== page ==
It’s almost impossible to know another person’s true intent, unless they tell you, and you have good reason to believe them.


    That is a technical and linguistic argument. And also, from a personal level, I find it much better to approach the situation with something like, “I am confused. I have seen , but you said . They seem to conflict. Can you help me understand it?” I strive to remember that at any time, I might be wrong.

  4. This is really good advice. Thanks for sharing. I use your information (Crucial Conversations and Crucial Confrontations) in my life daily. I am so grateful for these tools. They have transformed how I communicate.

  5. Thank you for your fabulous advice. It read like to children fighting in a playground until you step away and see the logic in looking at the bigger picture. It is more so difficult if people are dealing with family

  6. Great advice for relationships, in particular at work. When it comes to dealing with this behavior with my children, I do not ask them “are you telling the truth” when I know they are lying. Doing so risks encouraging more lies. Instead, we talk about how dishonesty adversely affects our relationships as well as the importance of building trust and character. When an adult is being dishonest with me I ask myself is there something I have done or said that might make them feel unsafe with me. If I decide to have a discussion with them about it, I focus on myself and my behavior asking if I have fallen short in some way that they may feel like they cannot be truthful with me. I’d like for people to be honest with me. I ask for permission to be human too (if I don’t handle the truth as well as I’d like to will you give me a Mulligan?). Honesty delivered with grace is the foundation of any successful relationship IME. I have learned to accept that there will be people in my life with whom I cannot have that type of relationship because they are not able to offer it at this time in their lives with me. The trick for me is not to judge them for it. 😉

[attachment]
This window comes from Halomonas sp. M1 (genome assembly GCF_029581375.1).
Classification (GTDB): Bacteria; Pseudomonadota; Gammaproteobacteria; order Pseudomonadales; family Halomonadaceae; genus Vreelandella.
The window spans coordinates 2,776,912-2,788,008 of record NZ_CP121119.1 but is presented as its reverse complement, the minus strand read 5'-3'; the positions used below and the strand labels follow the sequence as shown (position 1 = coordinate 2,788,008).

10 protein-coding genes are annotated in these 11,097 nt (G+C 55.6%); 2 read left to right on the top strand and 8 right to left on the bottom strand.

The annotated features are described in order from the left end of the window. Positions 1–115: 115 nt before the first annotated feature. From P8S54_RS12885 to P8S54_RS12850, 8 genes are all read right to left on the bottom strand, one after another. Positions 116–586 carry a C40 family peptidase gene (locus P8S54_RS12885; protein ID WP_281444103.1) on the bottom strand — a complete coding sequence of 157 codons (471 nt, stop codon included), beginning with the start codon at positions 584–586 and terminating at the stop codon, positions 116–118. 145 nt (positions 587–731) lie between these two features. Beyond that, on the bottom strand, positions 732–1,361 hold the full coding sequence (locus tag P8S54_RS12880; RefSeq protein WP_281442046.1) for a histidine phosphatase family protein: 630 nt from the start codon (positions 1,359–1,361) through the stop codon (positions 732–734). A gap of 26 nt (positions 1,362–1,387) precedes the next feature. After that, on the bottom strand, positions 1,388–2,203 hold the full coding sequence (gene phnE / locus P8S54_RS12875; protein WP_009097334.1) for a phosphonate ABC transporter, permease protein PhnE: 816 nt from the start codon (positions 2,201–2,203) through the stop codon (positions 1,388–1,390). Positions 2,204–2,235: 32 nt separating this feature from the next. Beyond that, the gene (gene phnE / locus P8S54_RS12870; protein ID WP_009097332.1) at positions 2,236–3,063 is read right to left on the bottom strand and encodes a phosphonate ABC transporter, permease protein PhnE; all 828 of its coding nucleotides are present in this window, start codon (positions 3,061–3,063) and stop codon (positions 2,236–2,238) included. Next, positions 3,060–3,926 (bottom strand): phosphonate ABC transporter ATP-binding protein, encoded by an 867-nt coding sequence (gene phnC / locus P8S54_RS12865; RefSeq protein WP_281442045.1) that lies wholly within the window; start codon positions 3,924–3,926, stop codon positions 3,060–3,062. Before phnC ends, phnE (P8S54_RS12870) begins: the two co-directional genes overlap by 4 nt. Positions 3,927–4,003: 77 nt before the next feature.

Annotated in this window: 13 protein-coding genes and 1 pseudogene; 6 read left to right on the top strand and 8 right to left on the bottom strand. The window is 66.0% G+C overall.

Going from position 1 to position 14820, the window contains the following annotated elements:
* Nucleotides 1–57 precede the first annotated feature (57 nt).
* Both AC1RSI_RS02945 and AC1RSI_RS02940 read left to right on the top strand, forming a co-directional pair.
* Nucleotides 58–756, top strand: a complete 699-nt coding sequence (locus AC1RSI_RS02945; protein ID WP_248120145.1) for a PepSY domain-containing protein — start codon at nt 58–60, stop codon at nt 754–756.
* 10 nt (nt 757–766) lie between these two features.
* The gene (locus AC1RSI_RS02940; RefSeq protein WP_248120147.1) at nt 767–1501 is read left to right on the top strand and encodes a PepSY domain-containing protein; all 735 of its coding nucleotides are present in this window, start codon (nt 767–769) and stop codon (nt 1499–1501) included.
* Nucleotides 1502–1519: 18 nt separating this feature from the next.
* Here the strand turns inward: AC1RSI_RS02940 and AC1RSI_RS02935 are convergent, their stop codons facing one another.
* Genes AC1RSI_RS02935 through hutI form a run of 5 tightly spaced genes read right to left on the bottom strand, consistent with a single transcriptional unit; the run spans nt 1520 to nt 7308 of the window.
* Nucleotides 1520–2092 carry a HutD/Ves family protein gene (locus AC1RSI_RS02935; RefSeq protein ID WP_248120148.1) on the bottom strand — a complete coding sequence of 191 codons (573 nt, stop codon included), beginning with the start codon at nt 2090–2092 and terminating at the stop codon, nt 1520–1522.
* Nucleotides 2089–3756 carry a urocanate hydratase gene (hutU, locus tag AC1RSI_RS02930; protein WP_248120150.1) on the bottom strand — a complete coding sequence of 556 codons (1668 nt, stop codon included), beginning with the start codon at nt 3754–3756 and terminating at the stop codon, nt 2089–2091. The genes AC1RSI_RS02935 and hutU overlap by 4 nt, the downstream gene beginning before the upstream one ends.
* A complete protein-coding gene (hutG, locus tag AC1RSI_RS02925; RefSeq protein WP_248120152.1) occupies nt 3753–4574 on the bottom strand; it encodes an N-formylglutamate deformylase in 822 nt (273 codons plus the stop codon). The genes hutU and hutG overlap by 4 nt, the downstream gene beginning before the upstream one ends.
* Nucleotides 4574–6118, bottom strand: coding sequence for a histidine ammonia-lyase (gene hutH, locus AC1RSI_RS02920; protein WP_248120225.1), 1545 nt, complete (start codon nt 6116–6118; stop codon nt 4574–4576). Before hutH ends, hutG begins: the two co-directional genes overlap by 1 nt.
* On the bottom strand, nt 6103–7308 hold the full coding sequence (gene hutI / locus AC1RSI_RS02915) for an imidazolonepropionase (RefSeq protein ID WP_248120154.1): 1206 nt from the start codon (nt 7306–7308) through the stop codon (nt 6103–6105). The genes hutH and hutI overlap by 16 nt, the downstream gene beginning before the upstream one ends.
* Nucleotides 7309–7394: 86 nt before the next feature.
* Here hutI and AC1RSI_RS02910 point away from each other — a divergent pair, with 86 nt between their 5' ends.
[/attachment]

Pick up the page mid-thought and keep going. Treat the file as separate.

1. Thanks for the post. I have found that if someone has a real mental disorder, compulsive lying, that the rational approach you suggest does not work. They will continue to dance around the issue or make up some excuse or just shrug shoulders and say “I don’t know.” to separate themselves from accountability even if the facts are presented to them. And as you suggested, eventually, one just needs to protect themselves and get out of the relationship.

      1. I appreciate Louise’s comment. I understand the negative impacts of calling someone a liar, but when it is chronic, and likely tied to a personality disorder, there is no capacity to rebuild trust—the foundation for crucial conversations. I wish there was an effective adaptation of CC methods for dealing with that, but there are only so many times one can get burned by trusting before you avoid the stove altogether.

  7. Thanks Joseph – all good and helpful thoughts. I was personally struck with the idea of coming to see “liars” as people like me – and then your details on how we all lie at times in one way or another. That was humbling but helpful. I see more fully how we all are afraid of being hurt or shamed when we share the complete truth on a matter. And that will help me be more patient with others when I think they are lying!

Leave a Reply